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“There’s a lot of living we can do”

When you’re learning to “lean into life” with metastatic cancer, online friends can be the support that helps you face each day with hope

By Catherine Brunelle

My computer begins to ring. I know who’s calling, yet am not really prepared for this moment. This interview is about something very big, very scary and very new in my life.

“Hi Laurie,” I say, clicking open Skype. “Thanks for agreeing to meet with me today.”

“It’s my pleasure,” she replies with a big smile. 

This is Laurie Kingston, a fellow blogger and online friend. We’re meeting face to face for the first time, but that’s not why I’m nervous. I’m nervous because today Laurie and I are going to talk about Stage 4, metastatic cancer—a subject that still feels too raw in my life.

Some women are diagnosed with Stages 1, 2 or 3 and never face a Stage 4 diagnosis. Others have short periods of remission, others long. For me, I was diagnosed Stage 3 in 2010, had no evidence of disease (NED) for nearly three years, and then in 2013 spots were found on my lungs, showing a metastasis of the breast cancer. Laurie has been one of my ‘how to cope’ role models.

“I went through the whole nine yards,” explains Laurie, “very aggressive treatment—mastectomy, chemotherapy, radiation—finished on September 6th 2006, and by November 2006 I knew I had metastatic breast cancer.”

Specifically, the breast cancer had spread to her liver. Laurie went back into treatment immediately, and by July her scans suggested remission. She continued with treatment and remained NED with each scan. Then in 2012, she had a brain metastasis. That was operated upon and today she is back in remission and is being monitored.

With metastatic or Stage 4 cancer, the doctors don’t really talk about curing your cancer, they instead talk about controlling it. My oncologist suggested I fulfill any big wishes. Laurie’s oncologist said she had “years not decades”. (She also suggested Laurie “go get drunk”.)

And yet, there are reasons to hold hope close. More voices are advocating for Stage 4 research, with the online community being one of the strongest voices and a most connected source for support.

Laurie shared a remarkable story with me of that support. When she was diagnosed with brain metastasis in 2012, she was given three different treatment approaches by two different doctors: her radiation oncologist and surgeon.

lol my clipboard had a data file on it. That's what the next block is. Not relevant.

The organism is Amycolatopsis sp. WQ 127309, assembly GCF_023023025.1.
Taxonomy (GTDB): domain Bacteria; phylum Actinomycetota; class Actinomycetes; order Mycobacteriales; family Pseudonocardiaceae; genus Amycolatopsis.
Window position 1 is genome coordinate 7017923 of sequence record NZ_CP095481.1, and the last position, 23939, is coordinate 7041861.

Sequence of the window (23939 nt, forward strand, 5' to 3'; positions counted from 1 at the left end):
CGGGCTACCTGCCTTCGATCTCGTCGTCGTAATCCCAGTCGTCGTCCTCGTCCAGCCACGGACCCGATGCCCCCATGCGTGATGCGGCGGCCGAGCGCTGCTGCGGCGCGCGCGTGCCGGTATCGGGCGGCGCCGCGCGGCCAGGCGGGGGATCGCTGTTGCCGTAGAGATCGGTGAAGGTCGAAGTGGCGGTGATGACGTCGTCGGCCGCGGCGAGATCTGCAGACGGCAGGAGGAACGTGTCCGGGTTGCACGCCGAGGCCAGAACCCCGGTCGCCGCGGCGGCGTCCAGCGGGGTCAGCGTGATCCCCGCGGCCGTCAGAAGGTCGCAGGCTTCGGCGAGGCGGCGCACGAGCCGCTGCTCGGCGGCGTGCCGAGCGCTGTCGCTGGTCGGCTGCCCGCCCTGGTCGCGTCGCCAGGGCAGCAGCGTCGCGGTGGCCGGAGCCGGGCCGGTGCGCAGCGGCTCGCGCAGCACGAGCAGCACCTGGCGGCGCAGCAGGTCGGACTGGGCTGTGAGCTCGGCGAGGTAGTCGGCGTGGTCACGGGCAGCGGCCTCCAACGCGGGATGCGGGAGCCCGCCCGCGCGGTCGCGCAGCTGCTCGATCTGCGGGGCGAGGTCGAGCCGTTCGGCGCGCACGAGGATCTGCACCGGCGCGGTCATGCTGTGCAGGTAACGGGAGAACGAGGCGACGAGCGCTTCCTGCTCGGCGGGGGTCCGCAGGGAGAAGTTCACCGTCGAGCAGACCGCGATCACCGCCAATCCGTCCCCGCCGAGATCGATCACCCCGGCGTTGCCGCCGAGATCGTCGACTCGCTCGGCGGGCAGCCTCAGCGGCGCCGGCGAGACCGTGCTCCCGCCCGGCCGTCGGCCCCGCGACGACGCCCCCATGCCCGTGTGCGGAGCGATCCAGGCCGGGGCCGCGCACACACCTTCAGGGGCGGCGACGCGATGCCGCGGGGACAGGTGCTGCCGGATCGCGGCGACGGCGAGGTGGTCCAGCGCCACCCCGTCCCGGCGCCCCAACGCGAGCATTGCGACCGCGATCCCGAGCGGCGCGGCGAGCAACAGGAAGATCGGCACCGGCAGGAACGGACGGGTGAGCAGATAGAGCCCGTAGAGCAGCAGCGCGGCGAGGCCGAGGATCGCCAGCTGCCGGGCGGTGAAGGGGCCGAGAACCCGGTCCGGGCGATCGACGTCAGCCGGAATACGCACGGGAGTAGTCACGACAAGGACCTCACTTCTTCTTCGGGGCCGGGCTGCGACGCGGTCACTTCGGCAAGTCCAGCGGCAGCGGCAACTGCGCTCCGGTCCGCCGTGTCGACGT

She needed to make a decision, but felt totally lost. As she wrote it out through her blog “Not Just About Cancer,” a woman from that online network “emailed me a video. It was a lecture given by a surgical oncologist in Texas, saying exactly what he would do if he were in my position, and it was exactly what my surgeon had wanted.”

Laurie went ahead with the cyberknife treatment recommended by her surgeon, and has since been in remission. “I feel like social media has contributed to not just my emotional well-being, but my physical well-being.”

As anyone with cancer knows, this stuff is an emotional roller coaster. Personally, I’ve been feeling all kinds of raw emotions since the metastases to my lungs, and so asked Laurie how she distinguishes between healthy sadness and unhealthy sadness.

“A full year after the brain tumour, I became really upset about it—what it could mean that my brain is not protected, and what it could mean to have a scan and it might be worse. And I realized that it’s one thing to deal with it, but it’s quite another to realize you’re so upset that you can’t live.  So for me, that’s unhealthy. Anger can be very fuelling and very healthy, even grief—those are very healthy. It’s when the pain is debilitating, and I’m so anxious about what could happen that I can’t enjoy what I have with friends and family. Then, I think, it’s something.”

For Laurie, when she reached that point, therapy became the right support. She also finds that it helps to relax through writing, with journal writing being one of her favourite outlets (and one of mine, too).

But what about that idea of living she had mentioned? When you are handed a Stage 4 diagnosis, how do you lean towards life rather than constantly dreading death?

“Hope is the only way to keep putting one foot in front of the other,” Laurie explains to me. “It’s more hope than strength or courage. The things that give hope are almost tripe: Hanging out with my kid, going for a walk with the dog, working on projects, finishing something and feeling good about it. Those are the things that sustain me.”

In addition to her blog, Laurie has written a book called Not Done Yet that chronicles her journey through diagnosis, recurrence and beyond. “It serves as a reminder to me that it’s not over,” explains Laurie about her book title. “Even having what I would have thought of previously as a terminal illness—it’s not. It’s not yet. There’s a whole lot more that I’m planning on doing. Stage 4 isn’t the end.”

At this point in our conversation, I have to blink back the tears. So much of this interview is sinking in deep. I’m feeling a strange mix of emotions: compassion, exhaustion and also, funny enough, joy at hearing Laurie’s story. In a world where Stage 4 is seen as the end, it is so good to hear her say that’s not necessarily true. “Knowing that you have metastatic cancer is not the same thing as being told that your life is over,” adds Laurie, the blogger, the mother, the writer, the friend. “There’s a lot of living that we can do.”

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